the monarchical theory of the universe, and will, therefore, pro- 
hibit and persecute religious ideas and practices based on an 
organic and unitary vision of the universe. 11 


1 See W. James, The Varieties of Religious Experience (1902). 

2 An excellent anthology of such experiences is R. Johnson, Watcher on the 
Hills (1959). 

1 Thus Hinduism regards the universe not as an artifact, but as an immense 
drama in which the One Actor (the paramatman or brakman ) plays all the 
parts, which are his (or "its") masks or personae. The sensation of being only 
this one particular self, John Doe, is due to the Actor's total absorption in 
playing this and every other part. For fuller exposition, see S. Radhakrishnan, 
The Hindu View of Life (1927); H. Zimmer, Philosophies of India (1951), pp. 355- 
463. A popular version is in A. Watts, The Book— On the Taboo Against Know- 
ing Who You Are (1966). 

4 Isaiah 45: 6, 7. 

5 Chandogya Upanishad 6.15.3. 

6 Alfred Lord Tennyson, A Memoir by His Son (1898), 320. 

7 A Prayer for the King's Majesty, Order for Morning Prayer, Book of Com- 
mon Prayer (Church of England, 1904). 

8 Thus, until quite recently, belief in a Supreme Being was a legal test of 
valid conscientious objection to military service. The implication was that the 
individual objector found himself bound to obey a higher echelon of com- 
mand than the President and Congress. The analogy is military and monarchi- 
cal, and therefore objectors who, as Buddhists or naturalists, held an organic 
theory of the universe often had difficulty in obtaining recognition. 

9 This is discussed at length in A. Watts, The Joyous Cosmology: Adventures 
in the Chemistry of Consciousness (1962). 

10 "Responsible" in the sense that such substances be taken by or adminis-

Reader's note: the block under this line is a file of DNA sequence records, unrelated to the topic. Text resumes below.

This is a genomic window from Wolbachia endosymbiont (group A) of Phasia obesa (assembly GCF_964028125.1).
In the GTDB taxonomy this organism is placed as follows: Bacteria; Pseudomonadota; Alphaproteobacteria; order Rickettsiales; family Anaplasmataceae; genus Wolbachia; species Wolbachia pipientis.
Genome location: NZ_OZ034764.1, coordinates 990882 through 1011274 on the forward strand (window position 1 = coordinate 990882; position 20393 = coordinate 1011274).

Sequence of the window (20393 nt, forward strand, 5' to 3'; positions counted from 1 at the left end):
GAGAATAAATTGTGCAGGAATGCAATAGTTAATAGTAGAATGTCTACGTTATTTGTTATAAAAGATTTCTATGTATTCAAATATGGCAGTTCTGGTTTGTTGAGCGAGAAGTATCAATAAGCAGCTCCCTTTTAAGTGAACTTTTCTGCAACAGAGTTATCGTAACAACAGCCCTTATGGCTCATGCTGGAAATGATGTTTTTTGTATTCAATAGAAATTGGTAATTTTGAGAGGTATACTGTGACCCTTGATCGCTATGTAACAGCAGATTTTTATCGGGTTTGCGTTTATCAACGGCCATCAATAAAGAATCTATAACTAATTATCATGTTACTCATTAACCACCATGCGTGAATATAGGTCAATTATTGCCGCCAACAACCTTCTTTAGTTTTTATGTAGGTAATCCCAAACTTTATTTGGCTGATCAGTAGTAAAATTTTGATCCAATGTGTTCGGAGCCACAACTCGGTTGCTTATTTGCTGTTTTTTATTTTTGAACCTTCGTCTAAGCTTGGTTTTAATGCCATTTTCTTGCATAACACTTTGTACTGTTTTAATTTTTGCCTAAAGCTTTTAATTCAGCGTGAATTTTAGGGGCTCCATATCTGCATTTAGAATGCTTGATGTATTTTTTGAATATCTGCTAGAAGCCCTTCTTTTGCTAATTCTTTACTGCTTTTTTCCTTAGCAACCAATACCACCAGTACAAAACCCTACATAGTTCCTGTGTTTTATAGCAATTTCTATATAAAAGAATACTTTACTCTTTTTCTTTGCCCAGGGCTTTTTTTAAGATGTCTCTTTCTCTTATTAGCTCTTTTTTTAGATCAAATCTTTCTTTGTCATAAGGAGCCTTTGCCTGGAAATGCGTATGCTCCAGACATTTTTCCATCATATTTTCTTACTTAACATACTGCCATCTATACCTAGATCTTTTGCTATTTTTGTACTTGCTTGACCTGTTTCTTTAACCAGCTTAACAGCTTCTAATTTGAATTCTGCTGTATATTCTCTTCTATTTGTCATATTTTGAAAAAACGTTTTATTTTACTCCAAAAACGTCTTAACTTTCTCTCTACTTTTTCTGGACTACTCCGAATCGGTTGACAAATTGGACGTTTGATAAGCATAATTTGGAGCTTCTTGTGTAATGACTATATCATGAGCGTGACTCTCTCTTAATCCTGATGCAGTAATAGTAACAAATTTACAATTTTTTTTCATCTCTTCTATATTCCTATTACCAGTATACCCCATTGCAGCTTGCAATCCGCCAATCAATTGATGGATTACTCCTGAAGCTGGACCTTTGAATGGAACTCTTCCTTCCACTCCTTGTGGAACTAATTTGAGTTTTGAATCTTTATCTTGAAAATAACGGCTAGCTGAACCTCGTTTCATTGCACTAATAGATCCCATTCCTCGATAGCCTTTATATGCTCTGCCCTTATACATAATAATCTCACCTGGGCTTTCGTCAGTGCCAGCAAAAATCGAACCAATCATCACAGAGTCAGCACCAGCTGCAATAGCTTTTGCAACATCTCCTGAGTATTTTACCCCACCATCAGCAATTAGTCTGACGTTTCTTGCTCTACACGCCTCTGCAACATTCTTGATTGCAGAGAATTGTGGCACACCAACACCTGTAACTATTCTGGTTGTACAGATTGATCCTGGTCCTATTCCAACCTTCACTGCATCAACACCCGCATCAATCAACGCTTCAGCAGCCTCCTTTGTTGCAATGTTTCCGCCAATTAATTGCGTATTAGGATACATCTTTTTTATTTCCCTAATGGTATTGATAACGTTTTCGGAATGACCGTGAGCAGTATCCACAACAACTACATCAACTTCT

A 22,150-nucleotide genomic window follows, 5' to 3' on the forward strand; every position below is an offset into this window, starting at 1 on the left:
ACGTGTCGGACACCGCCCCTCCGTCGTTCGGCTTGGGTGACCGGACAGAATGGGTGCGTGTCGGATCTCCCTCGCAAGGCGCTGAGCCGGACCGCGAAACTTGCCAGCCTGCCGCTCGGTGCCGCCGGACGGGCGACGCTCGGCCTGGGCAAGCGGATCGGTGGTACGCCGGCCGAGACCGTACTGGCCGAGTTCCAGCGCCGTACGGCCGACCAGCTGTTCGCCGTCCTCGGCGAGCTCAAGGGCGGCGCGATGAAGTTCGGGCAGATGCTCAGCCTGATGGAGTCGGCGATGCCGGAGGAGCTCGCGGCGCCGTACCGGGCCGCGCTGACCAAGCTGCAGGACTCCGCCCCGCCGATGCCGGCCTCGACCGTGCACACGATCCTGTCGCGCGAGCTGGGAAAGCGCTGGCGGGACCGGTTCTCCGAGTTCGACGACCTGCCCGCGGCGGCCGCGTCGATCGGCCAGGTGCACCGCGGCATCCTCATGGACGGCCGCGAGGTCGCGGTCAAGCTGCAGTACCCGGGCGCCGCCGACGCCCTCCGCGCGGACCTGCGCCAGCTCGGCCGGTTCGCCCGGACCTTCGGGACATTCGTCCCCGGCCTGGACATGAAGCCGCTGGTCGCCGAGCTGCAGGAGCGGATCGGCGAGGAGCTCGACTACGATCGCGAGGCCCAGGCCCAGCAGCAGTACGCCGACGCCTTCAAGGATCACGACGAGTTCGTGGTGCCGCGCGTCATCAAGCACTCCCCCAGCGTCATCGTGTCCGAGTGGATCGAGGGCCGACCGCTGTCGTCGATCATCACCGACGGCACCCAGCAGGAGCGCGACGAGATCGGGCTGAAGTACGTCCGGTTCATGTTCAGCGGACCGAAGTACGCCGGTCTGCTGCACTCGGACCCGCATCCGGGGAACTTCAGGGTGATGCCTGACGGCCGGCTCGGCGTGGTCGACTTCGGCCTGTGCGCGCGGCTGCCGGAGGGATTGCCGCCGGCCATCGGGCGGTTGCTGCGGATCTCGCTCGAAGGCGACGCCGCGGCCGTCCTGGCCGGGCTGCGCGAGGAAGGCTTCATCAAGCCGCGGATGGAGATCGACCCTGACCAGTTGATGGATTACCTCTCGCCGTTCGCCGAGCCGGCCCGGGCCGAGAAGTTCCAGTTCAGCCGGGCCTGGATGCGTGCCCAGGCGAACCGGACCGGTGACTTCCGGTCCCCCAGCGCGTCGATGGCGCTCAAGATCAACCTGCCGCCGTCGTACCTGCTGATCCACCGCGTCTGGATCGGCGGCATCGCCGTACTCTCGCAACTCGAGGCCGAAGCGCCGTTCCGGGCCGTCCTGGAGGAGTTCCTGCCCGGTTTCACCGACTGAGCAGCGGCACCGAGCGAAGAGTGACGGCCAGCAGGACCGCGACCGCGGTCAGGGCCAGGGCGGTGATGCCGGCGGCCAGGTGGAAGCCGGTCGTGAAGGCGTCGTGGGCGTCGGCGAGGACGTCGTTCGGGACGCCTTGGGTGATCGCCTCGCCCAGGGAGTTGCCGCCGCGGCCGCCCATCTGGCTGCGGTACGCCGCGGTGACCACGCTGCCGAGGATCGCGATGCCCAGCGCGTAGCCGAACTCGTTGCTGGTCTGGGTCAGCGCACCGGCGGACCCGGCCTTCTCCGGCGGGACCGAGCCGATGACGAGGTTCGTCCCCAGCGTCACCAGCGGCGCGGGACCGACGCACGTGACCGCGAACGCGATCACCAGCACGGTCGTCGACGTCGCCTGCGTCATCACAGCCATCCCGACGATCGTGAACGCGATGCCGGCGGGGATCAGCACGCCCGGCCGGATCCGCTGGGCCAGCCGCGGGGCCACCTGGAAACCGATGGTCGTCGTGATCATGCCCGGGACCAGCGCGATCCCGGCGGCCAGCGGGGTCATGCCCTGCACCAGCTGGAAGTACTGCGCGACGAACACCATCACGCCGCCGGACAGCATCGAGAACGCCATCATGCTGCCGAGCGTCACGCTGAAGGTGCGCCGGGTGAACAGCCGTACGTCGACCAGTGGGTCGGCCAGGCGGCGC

tered to consenting adults only. The user of cannabis, in particular, is apt to 
have peculiar difficulties in establishing his "undoubted mystical and religious 
intent" in court. Having committed so loathsome and serious a felony, his 
chances of clemency are better if he assumes a repentant demeanor, which is 
quite inconsistent with the sincere belief that his use of cannabis was reli- 
gious. On the other hand, if he insists unrepentantly that he looks upon such 
use as a religious sacrament, many judges will declare that they "dislike his 

A Fifth Anthology of Writings about Psychedelics ■ 5 1 

attitude," finding it truculent and lacking in appreciation of the gravity of the 
crime, and the sentence will be that much harsher. The accused is therefore 
put in a "double-bind" situation, in which he is "damned if he does, and damned 
if he doesn't." Furthermore, religious integrity— as in conscientious objection- 
is generally tested and established by membership in some church or religious 
organization with a substantial following. But the felonious status of cannabis 
is such that grave suspicion would be cast upon all individuals forming such 
an organization, and the test cannot therefore be fulfilled. It is generally for- 
gotten that our guarantees of religious freedom were designed to protect pre- 
cisely those who were not members of established denominations, but rather